• Inspire Pharmaceuticals Inc., of Durham, N.C., discontinued two Phase II pilot trials of denufosol tetrasodium intravitreal injection (INS3727 ophthalmic) in macular edema after data from the first trial, involving 12 patients with persistent macular edema associated with uveitis, failed to demonstrate improvement in either reduction of retinal thickness or improvement in visual acuity. The second trial was targeted to enroll 15 patients with persistent macular edema following cataract surgery, but the company stopped the study before any patients could enroll. The company has no plans to conduct any further studies of denufosol in retinal disease.

• NitroMed Inc., of Lexington, Mass., modified its agreement with Publicis Selling Solutions, of Lawrenceville, N.J., to now staff 144 of the original 195 BiDil (isosorbide dinitrate/hydralazine hydrochloride) sales territories. BiDil was launched in July 2005 using a cardiovascular sales force hired for NitroMed through Publicis. The reduction of staffed territories is the company's first step in its plan to hire 140 to 155 of its own sales representatives by the third quarter.

• Norwood Immunology Ltd., of Melbourne, Australia, a subsidiary of Norwood Abbey Ltd., entered a call option to acquire all of the share capital of Netherlands-based Bestewil Holding Ltd., the 100 percent owner of Virosome Biologicals Ltd., which is developing and commercializing a platform-enabling technology for vaccines. The technology is based on the combination of an adjuvant with virosomes and achieves a significantly enhanced immune response to an antigen challenge. If the option is called, the transaction will be worth €25 million (US$30.3 million), subject to certain milestones.

• Orion Genomics, of St. Louis, initiated a collaboration with researchers at the University of Glasgow in Scotland to discover epigenetic biomarkers for the development of cancer screening tests at an early stage. They also would provide personalized information about how tumors are most effectively treated. Scientists at Orion and the university will use Orion's methylation technologies.

• Oscient Pharmaceuticals Corp., of Waltham, Mass., said the FDA accepted for filing the company's supplemental new drug application for marketing approval of Factive (gemifloxacin mesylate) tablets (320 mg once daily) for the five-day treatment of mild to moderate community-acquired pneumonia (CAP). The FDA has refused to accept the sNDA filing for the five-day treatment of acute bacterial sinusitis, saying the drug did not exhibit an acceptable risk vs. benefit profile given the potential risk of rash in those patients. It is expected to act on the filing for the CAP indication by the end of September. Factive is approved for the five-day treatment of acute bacterial exacerbations of chronic bronchitis and the seven-day treatment of mild to moderate CAP.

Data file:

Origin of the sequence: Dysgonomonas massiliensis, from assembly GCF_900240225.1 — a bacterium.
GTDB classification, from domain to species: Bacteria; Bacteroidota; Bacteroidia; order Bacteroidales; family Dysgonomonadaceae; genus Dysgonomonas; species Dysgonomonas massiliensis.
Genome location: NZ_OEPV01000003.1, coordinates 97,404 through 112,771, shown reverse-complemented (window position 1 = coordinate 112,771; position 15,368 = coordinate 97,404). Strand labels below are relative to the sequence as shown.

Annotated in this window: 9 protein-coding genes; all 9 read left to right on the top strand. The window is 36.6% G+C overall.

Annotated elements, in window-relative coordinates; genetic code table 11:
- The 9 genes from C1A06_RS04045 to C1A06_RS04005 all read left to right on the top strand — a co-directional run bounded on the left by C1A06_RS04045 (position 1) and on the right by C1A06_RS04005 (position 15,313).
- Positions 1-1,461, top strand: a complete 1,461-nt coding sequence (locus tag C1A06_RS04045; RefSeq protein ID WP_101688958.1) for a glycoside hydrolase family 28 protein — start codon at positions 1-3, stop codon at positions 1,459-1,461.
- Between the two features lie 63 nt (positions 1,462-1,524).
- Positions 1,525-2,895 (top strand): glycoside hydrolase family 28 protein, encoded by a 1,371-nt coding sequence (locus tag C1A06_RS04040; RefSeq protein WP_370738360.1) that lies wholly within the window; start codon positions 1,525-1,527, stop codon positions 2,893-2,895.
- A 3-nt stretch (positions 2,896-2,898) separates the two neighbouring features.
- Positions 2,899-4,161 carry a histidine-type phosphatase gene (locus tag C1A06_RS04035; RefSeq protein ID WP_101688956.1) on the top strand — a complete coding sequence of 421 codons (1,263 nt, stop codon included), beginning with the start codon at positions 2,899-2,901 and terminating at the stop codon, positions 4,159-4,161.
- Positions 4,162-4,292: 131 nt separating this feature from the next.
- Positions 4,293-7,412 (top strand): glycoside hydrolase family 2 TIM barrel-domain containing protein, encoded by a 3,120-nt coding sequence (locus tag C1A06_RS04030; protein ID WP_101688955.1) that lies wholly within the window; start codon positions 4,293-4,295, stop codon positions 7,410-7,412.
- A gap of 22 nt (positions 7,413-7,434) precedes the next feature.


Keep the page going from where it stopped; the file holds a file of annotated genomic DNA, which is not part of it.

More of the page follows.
• ProIX Pharmaceuticals Corp., of Tucson, Ariz., enrolled the first patient in a Phase Ib trial to study PX-12, a thioredoxin inhibitor, in patients with advanced gastrointestinal cancers. This trial is designed to evaluate PX-12 as a 24-hour infusion every two weeks.

• Solexa Inc., of Hayward, Calif., completed the second closing of a private placement for about $40 million following approval at a special meeting of its stockholders. The transaction represents the final closing of a $65 million financing with a group of institutional investors announced in November. Solexa sold 6.1 million shares at $6.50 per share and issued warrants for the purchase of an additional 2.2 million shares at $7.50 per share at the second closing. The financing resulted in net proceeds of $61 million. (See BioWorld Today, Nov. 22, 2005.)

• SuperGen Inc., of Dublin, Calif., withdrew its marketing authorization application for Orathecin (rubitecan) capsules from the European Medicines Agency. The drug, an orally active camptothecin and a topoisomerase I inhibitor, is being developed to treat pancreatic cancer in patients who have failed at least one prior chemotherapy regimen. Orathecin is in an ongoing Phase II trial in the U.S. in combination with gemcitabine as a first-line therapy for advanced pancreatic cancer patients who have not undergone chemotherapy. SuperGen intends to make a decision on Orathecin based on a review of the trial's interim results.